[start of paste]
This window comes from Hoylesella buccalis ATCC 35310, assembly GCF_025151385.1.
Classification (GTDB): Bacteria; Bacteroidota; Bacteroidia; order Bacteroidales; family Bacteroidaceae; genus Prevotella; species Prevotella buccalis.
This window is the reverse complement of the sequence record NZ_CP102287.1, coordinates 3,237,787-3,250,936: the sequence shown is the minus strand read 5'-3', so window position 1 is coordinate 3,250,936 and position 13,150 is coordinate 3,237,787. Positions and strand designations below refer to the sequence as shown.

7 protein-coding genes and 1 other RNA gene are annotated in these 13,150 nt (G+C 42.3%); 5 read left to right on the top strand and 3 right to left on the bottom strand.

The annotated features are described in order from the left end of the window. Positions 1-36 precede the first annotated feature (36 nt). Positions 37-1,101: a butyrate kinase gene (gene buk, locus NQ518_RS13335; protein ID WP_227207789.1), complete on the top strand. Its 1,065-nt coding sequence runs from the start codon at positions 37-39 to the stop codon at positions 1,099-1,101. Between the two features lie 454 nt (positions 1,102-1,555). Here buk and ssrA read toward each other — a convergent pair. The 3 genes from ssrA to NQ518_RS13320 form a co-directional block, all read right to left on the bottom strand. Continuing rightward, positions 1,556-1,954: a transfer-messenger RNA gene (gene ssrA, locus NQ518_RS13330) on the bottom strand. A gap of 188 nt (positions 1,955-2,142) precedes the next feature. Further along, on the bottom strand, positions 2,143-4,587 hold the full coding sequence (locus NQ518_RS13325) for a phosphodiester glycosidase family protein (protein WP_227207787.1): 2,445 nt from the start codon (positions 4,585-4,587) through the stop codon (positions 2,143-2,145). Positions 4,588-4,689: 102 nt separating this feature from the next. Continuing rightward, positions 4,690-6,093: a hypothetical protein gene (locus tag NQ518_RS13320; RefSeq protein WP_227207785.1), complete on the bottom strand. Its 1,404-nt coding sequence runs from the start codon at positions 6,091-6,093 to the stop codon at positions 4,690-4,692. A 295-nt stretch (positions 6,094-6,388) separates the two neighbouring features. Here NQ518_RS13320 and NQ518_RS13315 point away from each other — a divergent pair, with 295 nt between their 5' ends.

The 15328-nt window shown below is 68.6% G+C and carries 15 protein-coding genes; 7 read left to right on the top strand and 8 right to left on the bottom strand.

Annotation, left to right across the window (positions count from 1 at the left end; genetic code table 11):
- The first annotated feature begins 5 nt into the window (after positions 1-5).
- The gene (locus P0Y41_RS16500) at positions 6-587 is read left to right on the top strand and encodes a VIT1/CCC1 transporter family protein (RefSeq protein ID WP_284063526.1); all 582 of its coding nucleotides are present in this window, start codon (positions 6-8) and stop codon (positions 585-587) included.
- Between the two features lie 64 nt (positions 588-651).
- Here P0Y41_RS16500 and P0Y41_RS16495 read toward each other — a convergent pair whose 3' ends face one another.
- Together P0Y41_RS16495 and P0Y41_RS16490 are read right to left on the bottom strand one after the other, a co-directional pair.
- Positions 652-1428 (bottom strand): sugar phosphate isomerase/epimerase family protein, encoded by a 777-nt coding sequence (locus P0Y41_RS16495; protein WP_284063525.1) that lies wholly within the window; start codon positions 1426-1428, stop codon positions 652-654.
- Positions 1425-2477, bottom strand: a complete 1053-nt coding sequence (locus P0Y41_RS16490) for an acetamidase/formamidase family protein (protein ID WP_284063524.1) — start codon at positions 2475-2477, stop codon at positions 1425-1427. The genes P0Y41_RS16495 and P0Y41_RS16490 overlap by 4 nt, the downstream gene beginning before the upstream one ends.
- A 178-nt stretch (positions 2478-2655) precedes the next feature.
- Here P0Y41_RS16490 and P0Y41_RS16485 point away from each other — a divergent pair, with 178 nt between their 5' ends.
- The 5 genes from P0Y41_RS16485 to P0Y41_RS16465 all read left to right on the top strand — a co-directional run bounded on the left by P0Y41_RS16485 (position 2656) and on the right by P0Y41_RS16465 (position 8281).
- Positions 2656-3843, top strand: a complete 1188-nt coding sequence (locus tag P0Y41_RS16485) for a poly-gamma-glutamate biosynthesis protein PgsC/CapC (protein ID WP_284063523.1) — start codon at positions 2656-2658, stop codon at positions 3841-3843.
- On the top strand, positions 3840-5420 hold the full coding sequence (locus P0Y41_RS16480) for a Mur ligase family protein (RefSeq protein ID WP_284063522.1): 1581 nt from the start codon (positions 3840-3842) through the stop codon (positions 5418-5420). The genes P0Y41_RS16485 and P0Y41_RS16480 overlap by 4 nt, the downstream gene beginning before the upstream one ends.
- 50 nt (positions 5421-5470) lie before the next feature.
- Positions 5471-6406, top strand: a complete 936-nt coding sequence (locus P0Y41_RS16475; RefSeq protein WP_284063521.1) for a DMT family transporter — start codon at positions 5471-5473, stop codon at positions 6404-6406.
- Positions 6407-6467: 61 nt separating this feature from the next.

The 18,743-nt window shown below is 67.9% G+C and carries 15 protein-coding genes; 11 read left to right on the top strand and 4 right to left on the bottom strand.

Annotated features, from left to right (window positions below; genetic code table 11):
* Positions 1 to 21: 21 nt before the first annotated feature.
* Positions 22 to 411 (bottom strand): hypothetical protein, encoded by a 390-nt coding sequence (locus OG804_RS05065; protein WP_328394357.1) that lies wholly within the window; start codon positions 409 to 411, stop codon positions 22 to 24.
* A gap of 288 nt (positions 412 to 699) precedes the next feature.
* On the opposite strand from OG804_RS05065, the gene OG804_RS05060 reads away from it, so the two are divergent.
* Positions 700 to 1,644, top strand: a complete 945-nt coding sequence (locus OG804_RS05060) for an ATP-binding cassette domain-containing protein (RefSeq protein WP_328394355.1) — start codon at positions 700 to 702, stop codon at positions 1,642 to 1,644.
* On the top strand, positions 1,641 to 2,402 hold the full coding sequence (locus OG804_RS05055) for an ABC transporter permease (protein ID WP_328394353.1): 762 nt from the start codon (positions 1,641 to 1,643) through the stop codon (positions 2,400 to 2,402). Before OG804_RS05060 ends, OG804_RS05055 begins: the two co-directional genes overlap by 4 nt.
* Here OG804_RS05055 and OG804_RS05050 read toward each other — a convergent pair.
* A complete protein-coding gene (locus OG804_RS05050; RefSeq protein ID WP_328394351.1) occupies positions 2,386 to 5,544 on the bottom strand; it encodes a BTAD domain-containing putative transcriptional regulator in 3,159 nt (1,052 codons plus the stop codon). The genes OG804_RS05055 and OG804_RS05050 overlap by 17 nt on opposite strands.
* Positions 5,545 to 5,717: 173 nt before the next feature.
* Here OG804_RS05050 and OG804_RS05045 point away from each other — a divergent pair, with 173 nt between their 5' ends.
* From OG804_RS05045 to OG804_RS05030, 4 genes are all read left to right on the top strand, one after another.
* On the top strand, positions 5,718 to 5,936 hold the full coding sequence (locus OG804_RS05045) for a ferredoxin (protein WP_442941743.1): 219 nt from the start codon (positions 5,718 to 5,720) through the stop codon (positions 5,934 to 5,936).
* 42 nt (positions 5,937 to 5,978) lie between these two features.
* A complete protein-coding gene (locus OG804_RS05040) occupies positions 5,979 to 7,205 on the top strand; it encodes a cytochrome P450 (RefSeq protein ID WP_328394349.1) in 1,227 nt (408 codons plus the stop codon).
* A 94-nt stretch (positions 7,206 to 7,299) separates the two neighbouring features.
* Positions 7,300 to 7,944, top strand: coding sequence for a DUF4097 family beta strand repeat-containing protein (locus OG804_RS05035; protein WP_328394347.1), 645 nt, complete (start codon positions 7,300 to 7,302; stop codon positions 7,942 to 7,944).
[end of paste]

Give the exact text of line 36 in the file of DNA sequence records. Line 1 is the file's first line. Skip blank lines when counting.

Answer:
* On the top strand, positions 5,718 to 5,936 hold the full coding sequence (locus OG804_RS05045) for a ferredoxin (protein WP_442941743.1): 219 nt from the start codon (positions 5,718 to 5,720) through the stop codon (positions 5,934 to 5,936).